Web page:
Whilst we’ve all been a little distracted by politics over the past 12 months, one thing that does seem to be on everyone’s lips is water. Thanks in no small part to the long, hot summer we all experienced in 2018, this topic has certainly come into sharp focus.
In a recent BBC article, it is claimed that water bills are too expensive, and many families are struggling to pay them. One lady even goes on to say that she sometimes has to miss out on flushing the toilet or washing, as her rates have risen by 35%.
Whilst money is a real concern for many families across the UK, there are some simple ways you can conserve water and save on bills.
Make sure your toilet is WRAS approved. The Water Regulations Advisory Scheme encourages the efficient use of water and provide approval for many bathroom products. They suggest that toilets come with a dual flush, with the larger of the two being no more than 6 litres in capacity. If your toilet isn’t WRAS approved, you could potentially be wasting up to 60 litres per day.
Showering has been steadily gaining popularity since the latter half of the 20th century, not least because it allows us to have a quicker, all-over wash which fits in with our increasingly hectic lifestyles. However, one major advantage it has over bathing is that it uses, on average, 40% less water.
When choosing your shower, look for models which offer a flow limiter or an eco mode. In most cases, you really won’t tell the difference between full flow and a restricted setting, and it could bring further savings on your water bill.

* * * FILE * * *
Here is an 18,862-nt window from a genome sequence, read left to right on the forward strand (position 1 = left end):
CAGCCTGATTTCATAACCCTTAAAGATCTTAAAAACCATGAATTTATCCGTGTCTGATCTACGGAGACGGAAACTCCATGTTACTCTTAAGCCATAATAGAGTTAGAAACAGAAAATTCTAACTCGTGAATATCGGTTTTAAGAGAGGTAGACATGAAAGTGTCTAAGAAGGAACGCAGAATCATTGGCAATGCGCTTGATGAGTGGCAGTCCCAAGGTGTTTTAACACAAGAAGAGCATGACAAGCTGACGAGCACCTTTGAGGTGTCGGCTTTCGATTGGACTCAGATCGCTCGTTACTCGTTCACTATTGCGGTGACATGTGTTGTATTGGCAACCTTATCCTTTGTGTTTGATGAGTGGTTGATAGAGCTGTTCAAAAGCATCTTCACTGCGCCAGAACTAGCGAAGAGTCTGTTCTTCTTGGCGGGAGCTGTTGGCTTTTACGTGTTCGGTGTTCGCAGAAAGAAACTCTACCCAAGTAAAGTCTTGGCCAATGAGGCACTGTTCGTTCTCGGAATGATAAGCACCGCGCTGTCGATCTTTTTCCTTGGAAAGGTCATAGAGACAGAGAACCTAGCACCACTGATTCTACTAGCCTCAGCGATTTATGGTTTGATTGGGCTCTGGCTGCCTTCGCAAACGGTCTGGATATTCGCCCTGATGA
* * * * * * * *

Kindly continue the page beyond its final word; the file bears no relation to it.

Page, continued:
To save water in your home, it’s often the simplest tips which are the most effective. When brushing our teeth, it is estimated that we can use up to 10 litres per minute. By simply turning off your tap as you brush, you could potentially be saving 350 litres every week—that’s a lot of water!
Whilst you may love the idea of a bath made from steel or some other more traditional material, it’s acrylic which could save you cash in the long run. As well as being incredibly hardwearing with superb resistance to stains and scratches, acrylic also retains heat better, meaning it’ll keep your bath water warmer for longer. So, you really shouldn’t need to keep topping it up.
It certainly pays to check your taps and plumbing for leaks on a regular basis. It is estimated that a dripping tap, if not dealt with, could waste around 4,500 litres over the course of a year. So, make sure dripping taps are replaced as soon as possible—it really isn’t expensive or difficult to do.
Finally, one simple trick you can use to ensure you’re not using as more water than you should, is to set a time limit on your morning shower. You can do this by setting a timer on your phone or by using a digital or smart shower, which will automatically stop at your desired time. Not only will this help you save money, it can also help you get to work on time.
With debts potentially impacting on pensions, affecting the way we live later in life, it really does pay to address issues with bills. Helping to conserve water in your home doesn’t just help reduce your costs, it also means you’re doing your bit for the environment. So, the next time you take a shower instead of a bath or replace a dripping tap, just think of the satisfaction you’ll feel.